Sunday, 30 March 2014

Egos in the Church


In America, the phrase "a chip on your shoulder" means that kids put wooden chips, not a potato chip, on their shoulders and others had to knock these off. The phrase now means something else, as the poster.

disputandi pruritus ecclesiarum scabies

Sir Henry Wotton, (d. 1639) said this and it will be the death of the Church in Great Britain, from the inside out. As an American observer, who lived in England for almost 13 years, I can say that the biggest obstacle to the power and strength of the one, true, holy, apostolic and Catholic Church is the propensity to argue, constantly.

Arguing about things that matter belongs to the conference table, where things hammered out behind closed doors, such as pro-life policies for lay groups, or the necessity for women to either stay-at-home or work, which must be a personal decision, creates a climate of hatred and ill-will.

Until the laity learn to work together in England, Wales, Scotand, Northern Ireland, and, indeed, Ireland, the Church will stumble along like a sick, old man, instead of like the warrior Church Militant.

Why the squabbling? One reason. Egos out of control.

There is in classical argument and debate, both of which I have taught, three absolutely necessary techniques or skills for excellence in disputing points.

The first is complete objectivity. One cannot argue from a subjective position, the "me" position.

The second involves facts, not emotions, not opinions, but facts based on truths. The person or debate team with the better facts wins.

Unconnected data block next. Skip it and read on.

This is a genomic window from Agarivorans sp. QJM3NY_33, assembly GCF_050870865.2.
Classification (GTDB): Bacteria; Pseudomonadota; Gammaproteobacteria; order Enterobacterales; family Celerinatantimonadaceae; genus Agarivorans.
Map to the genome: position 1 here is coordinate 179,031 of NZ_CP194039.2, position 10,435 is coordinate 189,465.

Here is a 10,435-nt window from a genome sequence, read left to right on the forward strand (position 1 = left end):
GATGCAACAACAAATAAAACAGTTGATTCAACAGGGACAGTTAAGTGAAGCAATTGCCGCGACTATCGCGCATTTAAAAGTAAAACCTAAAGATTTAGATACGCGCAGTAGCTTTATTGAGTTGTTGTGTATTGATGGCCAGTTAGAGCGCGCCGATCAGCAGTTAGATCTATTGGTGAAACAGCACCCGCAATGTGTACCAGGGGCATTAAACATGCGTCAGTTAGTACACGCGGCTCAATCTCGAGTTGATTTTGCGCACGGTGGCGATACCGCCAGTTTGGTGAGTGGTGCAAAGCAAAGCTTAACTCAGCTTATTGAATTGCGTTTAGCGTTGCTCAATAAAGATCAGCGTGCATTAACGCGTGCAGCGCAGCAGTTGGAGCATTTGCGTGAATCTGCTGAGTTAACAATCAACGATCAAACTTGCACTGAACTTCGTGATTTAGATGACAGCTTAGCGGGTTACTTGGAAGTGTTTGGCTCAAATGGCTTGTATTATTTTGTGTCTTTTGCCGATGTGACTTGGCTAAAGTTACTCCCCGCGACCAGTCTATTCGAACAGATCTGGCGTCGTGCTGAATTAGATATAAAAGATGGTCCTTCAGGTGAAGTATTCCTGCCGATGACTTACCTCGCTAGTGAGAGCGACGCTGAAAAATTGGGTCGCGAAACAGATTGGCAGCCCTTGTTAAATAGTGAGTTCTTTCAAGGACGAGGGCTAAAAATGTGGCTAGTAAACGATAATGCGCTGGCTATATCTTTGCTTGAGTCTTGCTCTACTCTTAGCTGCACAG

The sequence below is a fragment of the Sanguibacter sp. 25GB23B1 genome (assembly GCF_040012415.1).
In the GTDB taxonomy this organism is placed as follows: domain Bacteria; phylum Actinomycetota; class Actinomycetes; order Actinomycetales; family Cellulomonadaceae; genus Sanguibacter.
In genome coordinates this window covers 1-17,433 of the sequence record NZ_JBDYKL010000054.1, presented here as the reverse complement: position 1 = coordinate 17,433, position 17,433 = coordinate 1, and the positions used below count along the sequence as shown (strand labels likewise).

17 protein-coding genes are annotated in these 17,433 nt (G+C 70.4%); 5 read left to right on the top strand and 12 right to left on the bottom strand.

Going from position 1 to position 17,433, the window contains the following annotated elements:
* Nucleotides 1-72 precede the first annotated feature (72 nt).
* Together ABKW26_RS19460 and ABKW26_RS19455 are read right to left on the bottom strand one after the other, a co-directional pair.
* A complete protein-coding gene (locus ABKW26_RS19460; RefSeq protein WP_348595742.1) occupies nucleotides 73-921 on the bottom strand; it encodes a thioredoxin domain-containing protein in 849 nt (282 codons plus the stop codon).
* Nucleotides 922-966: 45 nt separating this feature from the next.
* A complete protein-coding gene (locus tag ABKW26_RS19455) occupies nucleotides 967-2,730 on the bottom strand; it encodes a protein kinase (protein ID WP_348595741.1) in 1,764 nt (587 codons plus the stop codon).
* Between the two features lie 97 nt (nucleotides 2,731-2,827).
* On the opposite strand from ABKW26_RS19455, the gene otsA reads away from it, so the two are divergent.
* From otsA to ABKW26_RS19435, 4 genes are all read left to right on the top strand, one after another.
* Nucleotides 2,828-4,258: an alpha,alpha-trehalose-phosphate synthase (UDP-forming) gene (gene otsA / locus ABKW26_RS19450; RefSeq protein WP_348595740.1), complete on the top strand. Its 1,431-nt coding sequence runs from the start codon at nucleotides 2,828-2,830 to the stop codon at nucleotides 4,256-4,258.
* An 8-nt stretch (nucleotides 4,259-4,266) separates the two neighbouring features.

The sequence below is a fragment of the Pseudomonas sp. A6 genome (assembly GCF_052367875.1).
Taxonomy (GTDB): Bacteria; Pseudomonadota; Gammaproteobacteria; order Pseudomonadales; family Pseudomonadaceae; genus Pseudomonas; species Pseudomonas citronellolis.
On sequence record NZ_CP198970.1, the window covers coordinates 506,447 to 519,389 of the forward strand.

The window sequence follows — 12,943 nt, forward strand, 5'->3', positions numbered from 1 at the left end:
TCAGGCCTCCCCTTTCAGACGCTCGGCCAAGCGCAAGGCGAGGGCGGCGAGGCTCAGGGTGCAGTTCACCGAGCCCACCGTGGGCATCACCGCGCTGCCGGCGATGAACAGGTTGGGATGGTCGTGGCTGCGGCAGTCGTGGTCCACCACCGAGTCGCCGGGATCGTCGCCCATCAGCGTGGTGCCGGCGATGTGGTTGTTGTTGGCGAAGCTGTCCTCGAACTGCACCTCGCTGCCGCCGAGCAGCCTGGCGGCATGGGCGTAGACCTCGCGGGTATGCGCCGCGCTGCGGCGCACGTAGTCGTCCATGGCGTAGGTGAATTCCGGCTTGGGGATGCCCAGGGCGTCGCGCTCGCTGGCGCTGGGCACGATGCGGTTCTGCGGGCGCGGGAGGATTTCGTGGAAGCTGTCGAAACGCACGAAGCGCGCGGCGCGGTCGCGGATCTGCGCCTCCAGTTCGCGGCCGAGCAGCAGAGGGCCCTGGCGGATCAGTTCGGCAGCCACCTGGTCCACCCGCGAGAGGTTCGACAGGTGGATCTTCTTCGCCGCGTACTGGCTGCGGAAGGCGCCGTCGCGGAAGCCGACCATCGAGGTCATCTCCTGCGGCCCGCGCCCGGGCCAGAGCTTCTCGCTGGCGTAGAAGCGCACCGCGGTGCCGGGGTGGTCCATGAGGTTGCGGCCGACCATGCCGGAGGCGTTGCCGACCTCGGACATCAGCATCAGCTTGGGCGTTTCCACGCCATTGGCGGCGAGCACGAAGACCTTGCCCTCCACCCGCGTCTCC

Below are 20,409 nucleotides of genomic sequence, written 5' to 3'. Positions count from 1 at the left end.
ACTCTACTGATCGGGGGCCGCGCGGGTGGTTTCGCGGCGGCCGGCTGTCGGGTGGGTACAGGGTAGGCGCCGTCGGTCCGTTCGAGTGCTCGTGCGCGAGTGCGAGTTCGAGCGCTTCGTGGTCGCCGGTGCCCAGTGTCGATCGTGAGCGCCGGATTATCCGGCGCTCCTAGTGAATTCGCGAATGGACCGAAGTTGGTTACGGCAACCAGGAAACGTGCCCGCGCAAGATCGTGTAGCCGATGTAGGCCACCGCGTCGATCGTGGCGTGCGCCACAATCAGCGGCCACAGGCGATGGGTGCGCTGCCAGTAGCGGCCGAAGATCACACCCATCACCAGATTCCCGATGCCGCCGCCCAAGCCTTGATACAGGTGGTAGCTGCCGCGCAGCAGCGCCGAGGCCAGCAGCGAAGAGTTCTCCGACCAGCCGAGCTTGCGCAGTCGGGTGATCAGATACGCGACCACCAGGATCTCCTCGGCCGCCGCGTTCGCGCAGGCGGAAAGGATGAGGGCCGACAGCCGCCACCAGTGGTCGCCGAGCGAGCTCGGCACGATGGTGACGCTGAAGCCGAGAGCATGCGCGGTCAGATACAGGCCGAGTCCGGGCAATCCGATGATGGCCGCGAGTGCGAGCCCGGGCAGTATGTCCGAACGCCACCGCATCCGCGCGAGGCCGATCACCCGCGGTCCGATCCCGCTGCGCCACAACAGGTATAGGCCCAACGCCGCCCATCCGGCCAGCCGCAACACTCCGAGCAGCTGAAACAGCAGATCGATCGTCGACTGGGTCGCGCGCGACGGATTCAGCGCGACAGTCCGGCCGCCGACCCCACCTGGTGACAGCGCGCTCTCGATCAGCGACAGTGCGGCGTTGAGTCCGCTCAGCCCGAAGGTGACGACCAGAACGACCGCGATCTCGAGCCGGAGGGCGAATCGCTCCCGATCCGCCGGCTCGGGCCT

The third is humility. Humility allows one to listen and learn.

The stubborn mind cannot be open enough to stop talking long enough to listen and grow.

For the Catholic lay person, male or female, the bottom line of humility comes in prayer. Prayer brings self-knowledge and self-knowledge leads to repentance.

I suspect the person who must argue about something all the time. This is a person with either the proverbial chip on the shoulder, or one who has fallen into a state of constant dispute, looking for arguments, looking for enemies.

Too many trads fall into the argumentative mode. This mode defines them after a while. No longer can such a  person love, as love comes from humility.

Egos get hurt, persons feel left out, persons have to be heard, over and over and over.

I, for one, have little time for the person who is always in a state of argument, debate, or pique.

A person whose vanity lies so close to the surface that intelligent debate descends into subjectivity, both feeling put out and name calling, weakens the Church by continuing this type of edginess in the market place.

Sadly, twitter and com boxes are full of such the chip-on-the-shoulder types.

But, Holy Mother Church suffers from the immaturity and hissy fits of Her children.

Even Christ had something to say about this point.

Luke 9:46-62

Douay-Rheims 
46 And there entered a thought into them, which of them should be greater.
47 But Jesus seeing the thoughts of their heart, took a child and set him by him,
48 And said to them: Whosoever shall receive this child in my name, receiveth me; and whosoever shall receive me, receiveth him that sent me. For he that is the lesser among you all, he is the greater.





2 comments:

  1. Humility is one of the greatest lessons... Also one of the most difficult.

    The struggle of purgation is shedding the ego/pride.

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